Meryl Streep's next major role, in Sophie's Choice, drew a large amount of praise: mainly for her mastery of the Polish accent. The role had originally been intended for Ursula Andress, but Meryl Streep was determined to land the role. Her determination paid off and she won the Best Actress Oscar. Her successful career path continued with Silkwood, playing the role of real-life character Karen Silkwood.
She then took on a role in the romantic comedy Falling In Love, opposite Robert De Niro, followed by the British drama, Plenty, with Charles Dance and Sir Ian McKellen.
In 1985, Meryl Streep played the Danish writer Karen Blixen in Out of Africa, with Robert Redford. Her next two films both saw her working with Jack Nicholson: 1986's Heartburn and 1987's Ironweed.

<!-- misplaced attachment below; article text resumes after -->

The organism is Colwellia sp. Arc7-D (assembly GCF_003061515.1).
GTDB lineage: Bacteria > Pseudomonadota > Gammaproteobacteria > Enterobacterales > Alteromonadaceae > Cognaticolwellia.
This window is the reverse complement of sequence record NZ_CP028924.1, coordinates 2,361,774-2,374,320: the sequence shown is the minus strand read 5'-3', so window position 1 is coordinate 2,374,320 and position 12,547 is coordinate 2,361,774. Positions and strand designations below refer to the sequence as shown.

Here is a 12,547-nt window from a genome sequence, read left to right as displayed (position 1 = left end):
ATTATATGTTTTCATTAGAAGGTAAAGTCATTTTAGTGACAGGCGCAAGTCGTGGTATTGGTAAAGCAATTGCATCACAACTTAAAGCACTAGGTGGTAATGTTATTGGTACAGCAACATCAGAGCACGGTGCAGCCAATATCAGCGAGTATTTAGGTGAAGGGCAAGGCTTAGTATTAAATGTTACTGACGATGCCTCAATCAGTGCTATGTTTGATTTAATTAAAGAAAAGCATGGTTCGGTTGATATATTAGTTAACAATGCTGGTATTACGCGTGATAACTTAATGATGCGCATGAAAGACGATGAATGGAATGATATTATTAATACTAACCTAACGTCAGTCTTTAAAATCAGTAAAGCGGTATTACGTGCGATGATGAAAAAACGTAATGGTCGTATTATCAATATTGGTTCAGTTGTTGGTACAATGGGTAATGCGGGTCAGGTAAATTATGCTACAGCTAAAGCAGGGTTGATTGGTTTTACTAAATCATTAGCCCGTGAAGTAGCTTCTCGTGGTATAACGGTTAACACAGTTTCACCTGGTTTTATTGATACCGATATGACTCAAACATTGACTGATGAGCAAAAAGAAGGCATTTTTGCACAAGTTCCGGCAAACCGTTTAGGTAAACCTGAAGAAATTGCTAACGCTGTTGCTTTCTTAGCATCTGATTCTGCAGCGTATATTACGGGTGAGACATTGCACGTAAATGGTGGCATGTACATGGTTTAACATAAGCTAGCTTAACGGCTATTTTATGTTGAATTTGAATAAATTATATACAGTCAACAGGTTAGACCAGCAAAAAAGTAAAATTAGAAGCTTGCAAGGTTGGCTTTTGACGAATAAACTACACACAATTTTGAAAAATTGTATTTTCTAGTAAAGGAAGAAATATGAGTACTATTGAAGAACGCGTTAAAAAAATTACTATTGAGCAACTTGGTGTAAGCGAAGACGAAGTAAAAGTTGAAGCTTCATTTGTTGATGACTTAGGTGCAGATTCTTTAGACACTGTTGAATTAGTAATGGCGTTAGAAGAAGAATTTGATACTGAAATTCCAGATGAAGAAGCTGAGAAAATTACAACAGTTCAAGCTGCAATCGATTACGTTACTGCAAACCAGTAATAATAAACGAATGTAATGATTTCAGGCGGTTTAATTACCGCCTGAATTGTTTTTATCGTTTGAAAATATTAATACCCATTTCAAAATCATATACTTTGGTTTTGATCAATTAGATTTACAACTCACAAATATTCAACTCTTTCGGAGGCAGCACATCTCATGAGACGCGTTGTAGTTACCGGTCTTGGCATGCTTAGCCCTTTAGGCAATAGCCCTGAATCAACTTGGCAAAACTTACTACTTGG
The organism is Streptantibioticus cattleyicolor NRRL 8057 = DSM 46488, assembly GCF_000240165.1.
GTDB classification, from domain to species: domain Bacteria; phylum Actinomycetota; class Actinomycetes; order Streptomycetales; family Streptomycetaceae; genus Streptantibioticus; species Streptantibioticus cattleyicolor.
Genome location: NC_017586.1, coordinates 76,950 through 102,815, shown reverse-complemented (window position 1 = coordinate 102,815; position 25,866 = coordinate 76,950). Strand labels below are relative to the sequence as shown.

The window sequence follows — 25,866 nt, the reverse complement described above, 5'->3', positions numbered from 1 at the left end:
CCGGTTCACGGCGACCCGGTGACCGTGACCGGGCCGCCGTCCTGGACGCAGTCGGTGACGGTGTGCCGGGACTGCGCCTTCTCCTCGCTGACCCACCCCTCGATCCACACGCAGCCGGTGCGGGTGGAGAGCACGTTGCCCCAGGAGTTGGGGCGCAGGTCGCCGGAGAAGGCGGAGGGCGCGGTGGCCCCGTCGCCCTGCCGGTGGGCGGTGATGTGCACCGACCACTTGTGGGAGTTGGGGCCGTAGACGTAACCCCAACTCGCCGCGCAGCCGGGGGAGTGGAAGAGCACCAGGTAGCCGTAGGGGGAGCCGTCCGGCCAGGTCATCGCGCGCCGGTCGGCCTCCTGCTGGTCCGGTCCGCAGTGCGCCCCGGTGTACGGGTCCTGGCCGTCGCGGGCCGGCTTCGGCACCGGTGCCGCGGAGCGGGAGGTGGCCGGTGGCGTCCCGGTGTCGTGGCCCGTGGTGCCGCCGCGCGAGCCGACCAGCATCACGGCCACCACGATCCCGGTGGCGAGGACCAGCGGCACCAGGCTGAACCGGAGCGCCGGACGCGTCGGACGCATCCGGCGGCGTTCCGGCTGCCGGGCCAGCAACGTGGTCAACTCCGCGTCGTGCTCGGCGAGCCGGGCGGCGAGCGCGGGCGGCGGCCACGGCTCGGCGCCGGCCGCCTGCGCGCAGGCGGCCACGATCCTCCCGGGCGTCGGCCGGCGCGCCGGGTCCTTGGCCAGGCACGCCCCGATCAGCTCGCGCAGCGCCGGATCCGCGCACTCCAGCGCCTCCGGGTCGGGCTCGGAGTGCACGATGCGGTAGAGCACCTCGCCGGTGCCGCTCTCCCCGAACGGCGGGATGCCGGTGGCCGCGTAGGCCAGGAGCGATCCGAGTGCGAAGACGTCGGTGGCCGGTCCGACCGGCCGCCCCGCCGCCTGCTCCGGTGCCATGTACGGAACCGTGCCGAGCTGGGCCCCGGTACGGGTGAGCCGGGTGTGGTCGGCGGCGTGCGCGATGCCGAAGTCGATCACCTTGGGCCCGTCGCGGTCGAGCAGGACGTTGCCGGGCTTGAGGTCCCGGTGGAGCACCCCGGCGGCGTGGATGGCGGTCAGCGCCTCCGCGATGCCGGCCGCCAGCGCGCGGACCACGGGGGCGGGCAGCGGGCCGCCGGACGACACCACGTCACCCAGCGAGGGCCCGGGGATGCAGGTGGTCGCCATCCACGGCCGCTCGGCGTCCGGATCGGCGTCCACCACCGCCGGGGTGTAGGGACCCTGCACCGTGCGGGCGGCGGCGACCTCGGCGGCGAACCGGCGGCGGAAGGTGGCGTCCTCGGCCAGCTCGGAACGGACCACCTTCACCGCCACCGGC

Another success came in 1988 with A Cry in the Dark, about an Australian woman who murdered her child and claimed that it had been eaten by a dingo. Her first comedic role came a year later, when she starred opposite Roseanne Barr in She-Devil.
The 1990s continued to be a lucrative time for Meryl Streep, starting with a performance alongside Dennis Quaid and Shirley MacLaine in Postcards from the Edge, a book by Carrie Fisher.
Having formed a friendship with Goldie Hawn, Streep and Hawn filmed the farcical comedy Death Becomes Her, along with Bruce Willis.
In The House of the Spirits (an adaptation of an Isabel Allende novel) saw Meryl Streep sharing screen-time with Glenn Close. She then starred in The Bridges of Madison County with Clint Eastwood and Marvin's Room with Leonardo DiCaprio and Diane Keaton.
From the turn of the century, Meryl Streep continued to impress with her mainstream movie appearances. In 2002, she starred in Adaptation, an off-beat movie by Spike Jonze, featuring Nicolas Cage and Tilda Swinton. That same year, she starred in the Hours with Nicole Kidman and Julianne Moore. An adaptation of Tony Kushner's Angels In America saw Streep working with Al Pacino and Emma Thompson. In Lemony Snicket's A Series of Unfortunate Events, she played the role of Aunt Josephine, alongside Jim Carrey.